I think this is a great vid. At least if the viewer understands that most every launch shown should not be replicated.
So there... there's my negative comment for today. :shock:
Merry Christmas! :mosh:
User avatar
By Tony Brown
#406034
Two step Tony here. Those launches looked OK mostly, I prefer faster, but I'm old, not so bold. The ones where the pilot/glider descend after initial liftoff look sketchy. Nice to be at or above maneuvering speed, not just above stall speed. There's some real sketchy launch vids on utub even claiming to be 'how to '. Saw one where the pilot goes from starting launch run to control bar and getting into harness boot before the end of the ramp, all within 2 seconds. Too rushed, he might have even trimmed a bush on the way.
As you can see my Atos doesn't have 'those magnets', maybe I'll upgrade. Six Launches in about Two Minutes, (or launching into fall...), been in the video section here a couple weeks. Here, I'll put it under your nose in case you want to whack it!
User avatar
By Tormod
#406037
What you don't consider (or ignore) is that the wind is almost horizontal and blowing in from the sea (laminar) with a speed of 42-50kph (27-32mph), well above flying speed, it just looks slow.

I'd rather copy Manfred Ruhmer, Tom Weissenberger, Seppi Salvenmoser, Blay and more, all featured in the video, before listening to any internet advice.
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By DMarley
#406045
Not to argue, but did you take a look at the grass, the weeds, the wind sock, the way the gliders were handled, and peoples' clothing not flapping in the wind? It would be very surprising if there was 27-32 mph winds on launch. There would likely be many obvious signs screaming at us if the winds were truly at that magnitude. Especially near sea level (~1000-2000 ft msl).
By thermaleo
#406051
Well it certainly didn't look that windy most of the time in the video. And really, who tries to ground handle and launch with no wire assistants in winds of 27 -32 mph? Why would you even try to do that?

The first guy looked to be just showing off his macho ground handling and nearly made an ass of himself. I counted 8 really crappy launches, and several others that were sub par to say the least. In nice laminar ocean air too......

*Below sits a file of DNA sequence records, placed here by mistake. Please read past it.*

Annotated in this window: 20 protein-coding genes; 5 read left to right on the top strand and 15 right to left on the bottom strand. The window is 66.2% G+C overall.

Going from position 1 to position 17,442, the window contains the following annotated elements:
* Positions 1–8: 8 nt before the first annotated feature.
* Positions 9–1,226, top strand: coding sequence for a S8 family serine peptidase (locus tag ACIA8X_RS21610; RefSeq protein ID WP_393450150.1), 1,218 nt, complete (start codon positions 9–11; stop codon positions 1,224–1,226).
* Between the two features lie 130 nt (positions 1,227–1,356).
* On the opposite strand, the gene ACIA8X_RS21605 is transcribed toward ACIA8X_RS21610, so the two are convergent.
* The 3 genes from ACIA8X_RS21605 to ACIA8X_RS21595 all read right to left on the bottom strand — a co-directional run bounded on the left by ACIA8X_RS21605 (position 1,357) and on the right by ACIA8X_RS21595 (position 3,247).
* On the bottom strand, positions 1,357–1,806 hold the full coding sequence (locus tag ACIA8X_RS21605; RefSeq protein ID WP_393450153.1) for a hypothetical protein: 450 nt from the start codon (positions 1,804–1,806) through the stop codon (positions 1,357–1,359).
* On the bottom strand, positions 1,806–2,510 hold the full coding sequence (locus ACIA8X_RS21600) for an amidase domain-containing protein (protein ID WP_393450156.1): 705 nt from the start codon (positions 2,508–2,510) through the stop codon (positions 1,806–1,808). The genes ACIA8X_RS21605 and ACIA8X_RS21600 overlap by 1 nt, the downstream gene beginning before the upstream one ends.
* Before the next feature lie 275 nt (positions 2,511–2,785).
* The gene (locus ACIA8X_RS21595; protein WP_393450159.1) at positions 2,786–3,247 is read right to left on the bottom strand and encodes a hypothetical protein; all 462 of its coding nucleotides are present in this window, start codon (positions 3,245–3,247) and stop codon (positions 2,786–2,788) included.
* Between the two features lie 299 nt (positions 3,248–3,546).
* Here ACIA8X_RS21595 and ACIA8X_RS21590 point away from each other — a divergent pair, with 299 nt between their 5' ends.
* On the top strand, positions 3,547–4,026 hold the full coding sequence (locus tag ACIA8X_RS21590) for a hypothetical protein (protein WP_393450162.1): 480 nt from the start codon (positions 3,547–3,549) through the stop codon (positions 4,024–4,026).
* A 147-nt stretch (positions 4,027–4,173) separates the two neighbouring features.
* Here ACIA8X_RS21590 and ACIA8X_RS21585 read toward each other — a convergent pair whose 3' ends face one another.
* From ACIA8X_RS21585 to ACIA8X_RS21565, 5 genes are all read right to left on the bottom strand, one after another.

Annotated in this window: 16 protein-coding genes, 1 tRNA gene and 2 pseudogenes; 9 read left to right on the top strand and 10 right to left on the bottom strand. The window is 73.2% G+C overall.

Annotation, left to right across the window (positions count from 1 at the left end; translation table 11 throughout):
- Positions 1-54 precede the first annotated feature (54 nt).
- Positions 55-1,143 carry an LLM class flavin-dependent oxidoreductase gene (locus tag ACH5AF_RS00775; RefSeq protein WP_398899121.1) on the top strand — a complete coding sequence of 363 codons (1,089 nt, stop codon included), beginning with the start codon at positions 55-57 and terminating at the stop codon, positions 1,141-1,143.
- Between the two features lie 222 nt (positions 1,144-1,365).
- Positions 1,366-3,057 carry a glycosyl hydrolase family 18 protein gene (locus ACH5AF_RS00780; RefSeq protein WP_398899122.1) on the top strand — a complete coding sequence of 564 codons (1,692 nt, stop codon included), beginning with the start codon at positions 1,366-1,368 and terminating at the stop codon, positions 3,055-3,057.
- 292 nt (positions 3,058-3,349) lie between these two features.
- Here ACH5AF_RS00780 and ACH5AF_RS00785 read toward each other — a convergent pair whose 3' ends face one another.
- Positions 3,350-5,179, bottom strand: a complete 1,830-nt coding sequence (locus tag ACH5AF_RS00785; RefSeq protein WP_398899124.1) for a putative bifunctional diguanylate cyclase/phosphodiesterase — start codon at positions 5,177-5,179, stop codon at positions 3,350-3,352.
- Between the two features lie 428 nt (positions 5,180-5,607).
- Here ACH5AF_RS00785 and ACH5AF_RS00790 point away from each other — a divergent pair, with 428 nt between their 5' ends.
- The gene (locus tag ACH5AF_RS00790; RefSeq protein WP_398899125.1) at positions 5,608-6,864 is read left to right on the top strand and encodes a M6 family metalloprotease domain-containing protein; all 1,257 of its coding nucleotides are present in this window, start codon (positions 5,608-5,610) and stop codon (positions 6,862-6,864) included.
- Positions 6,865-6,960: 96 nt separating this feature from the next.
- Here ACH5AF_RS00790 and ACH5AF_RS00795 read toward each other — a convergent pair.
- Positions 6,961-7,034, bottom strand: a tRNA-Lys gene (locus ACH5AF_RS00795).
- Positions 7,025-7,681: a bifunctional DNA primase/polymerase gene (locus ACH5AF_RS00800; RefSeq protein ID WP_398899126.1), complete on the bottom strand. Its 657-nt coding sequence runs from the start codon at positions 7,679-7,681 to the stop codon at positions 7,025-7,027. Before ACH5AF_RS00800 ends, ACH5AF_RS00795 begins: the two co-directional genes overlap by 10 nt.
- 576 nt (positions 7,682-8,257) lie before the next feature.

Leo Jones
By DHMead
#406072
Tormod wrote:
Thu Jan 03, 2019 3:54 pm
I was there, on launch listened to the weather brief and flew myself. Inside information if you will.
Really folks. Critiquing hang glider launches from a video, especially one without any sound, is just about the weakest way to arm chair quarterback flying techniques. We have absolutely no real idea of the wind, the slope, the expertise (or lack thereof) of the pilots, local customs and techniques, or any of a dozen other factors that could contribute to what we are seeing. It is almost painful to see what people post based on quick reactions to the inch sized gliders they are watching on a computer.
High wind, flat slope, laminar flow launched like this one and Monte Cucco in Italy require vastly different techniques than low wind mountain launches and seaside coastal cliff soaring sites.
I always look to the locals for the best guidance and then apply my best judgement regarding whether or not that technique would work for me (or whether or not I could even do that technique). I always admire visiting pilots who do the same with me when at sites that I am familiar with.
So maybe try not to be so quick to judge based on so little information.
User avatar
By Tormod
#406076
DHMead: My thoughts exactly, I've read tons of comments on various incidents and often thought some of the commentators had a point but this time, being there myself, I KNOW they're way of target. 55 launches in 30 minutes without any scary moments should talk for itself but clearly the keyboard warriors know better. I said something about how to launch in high winds or mentioned that among the pilots bashed is a multiple world champion and several top ranked pilots but that was ignored and I was called a liar about the conditions. So basically I'm out, but I'll give some last thoughts

Thing is, launching a modern glider in high laminar winds is a balance, to low a AOA and the glider get sucked uncontrollably forward into the dirt, to high you take off like a rocket and might stall. Perfect technique is to let the glider fly, feel the pull on the hangstrap, the glider MUST fly, lean forward to start a run and fly the glider away from the hill, like in the video. The probability for getting in more than 2-3 steps is low and non-important, the important thing is to keep the airspeed up, wings level and basebar off the dirt. I wasn't lying or mistaken about the wind speed, it looks slow but in reality the gliders are flying much faster than best glide to get away from the hill, in my case I did about 60kph out from launch, plenty of energy to even cope with a total wind stop. Those launches are safe and correct for the site.

If the wind isn't strong enough to let the glider fly, the good old technique of running like hell of course still applies.
#406079
I'm just thinking back to when I first started flying from the: TOWERS LAUNCH up on Mount Diablo here in Northern California. We used to say try to run hard, and run your Glider into the Bushes below launch, and you never will.